Hallelujah! A small Asian bird believed to have died out more than 60 years ago has recently been rediscovered.
Jerdon’s Babbler (Chrysomma altirostre altirostre) is an LBJ ("little brown job") about the size of a House Sparrow. It was initially described in the 19th century by a British naturalist, Thomas C. Jerdon.
Although his main interest was the birds of India, Jerdon discovered his eponymous babbler in 1862 in Burma (or Myanmar, if you must). At the time the bird was common in the grasslands of the country's flood plains. However, this natural habitat was doomed to gradual destruction by rice cultivation and the expansion of Burma's urban population.
Until its recent rediscovery, the last recorded sighting of a Jerdon’s Babbler was a single bird that was “collected”— does that mean shot or just trapped? — on 9 July 1941. This date, of course, was at the height of the Second World War. Soon afterwards the area was occupied by Japanese troops, rendering further scientific investigation impossible.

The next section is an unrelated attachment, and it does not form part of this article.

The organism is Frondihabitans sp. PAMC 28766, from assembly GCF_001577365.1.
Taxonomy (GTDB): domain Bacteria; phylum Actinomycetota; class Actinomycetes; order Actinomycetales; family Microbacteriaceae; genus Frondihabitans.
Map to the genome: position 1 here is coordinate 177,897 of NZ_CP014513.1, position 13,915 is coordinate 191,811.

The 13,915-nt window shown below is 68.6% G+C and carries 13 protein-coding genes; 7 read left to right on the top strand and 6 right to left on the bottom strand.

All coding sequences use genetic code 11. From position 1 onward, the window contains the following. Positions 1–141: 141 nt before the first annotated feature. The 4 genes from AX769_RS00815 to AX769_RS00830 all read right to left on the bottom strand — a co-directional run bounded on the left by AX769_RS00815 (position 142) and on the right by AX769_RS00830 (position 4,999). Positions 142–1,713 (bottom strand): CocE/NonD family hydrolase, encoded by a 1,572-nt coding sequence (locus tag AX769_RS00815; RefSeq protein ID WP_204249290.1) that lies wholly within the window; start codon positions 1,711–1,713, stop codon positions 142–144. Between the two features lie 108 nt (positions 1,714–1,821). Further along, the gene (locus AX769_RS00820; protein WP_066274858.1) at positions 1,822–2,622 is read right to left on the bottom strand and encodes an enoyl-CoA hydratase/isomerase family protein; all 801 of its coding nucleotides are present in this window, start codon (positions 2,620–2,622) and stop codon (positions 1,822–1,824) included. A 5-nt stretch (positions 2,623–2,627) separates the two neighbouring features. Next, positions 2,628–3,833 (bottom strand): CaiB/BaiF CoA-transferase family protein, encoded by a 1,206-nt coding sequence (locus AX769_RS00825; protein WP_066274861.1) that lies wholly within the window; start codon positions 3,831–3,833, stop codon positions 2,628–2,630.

Since the 1939–45 war, Jerdon’s drab little Burmese bird has been assumed to be extinct, although related subspecies — which may well be in line for reclassification as distinct species — have lingered elsewhere in Asia.
But the good news is that Jerdon’s Babbler has now been rediscovered. The expansion of rice paddies and a growing human population mean that Burma’s floodplains now bear little resemblance to the landscape that Jerdon studied. However, some tiny remnants of habitat suited to the babbler have managed to survive.
In 2014, a research team surveying the remaining grasslands recorded a distinctive bird-call. When they played back their recording in the field they were rewarded with the sight of an adult Jerdon’s Babbler. Over the following days they also found more birds at other nearby locations. Using mist nets, they trapped several more babblers and obtained blood samples and photographs to confirm their identification.
It is always heartening to learn about the re-emergence of a creature assumed to be extinct. The rediscovery of Jerdon’s Babbler gives us us hope for the recovery of other Asian species that may have pessimistically been consigned to extinction.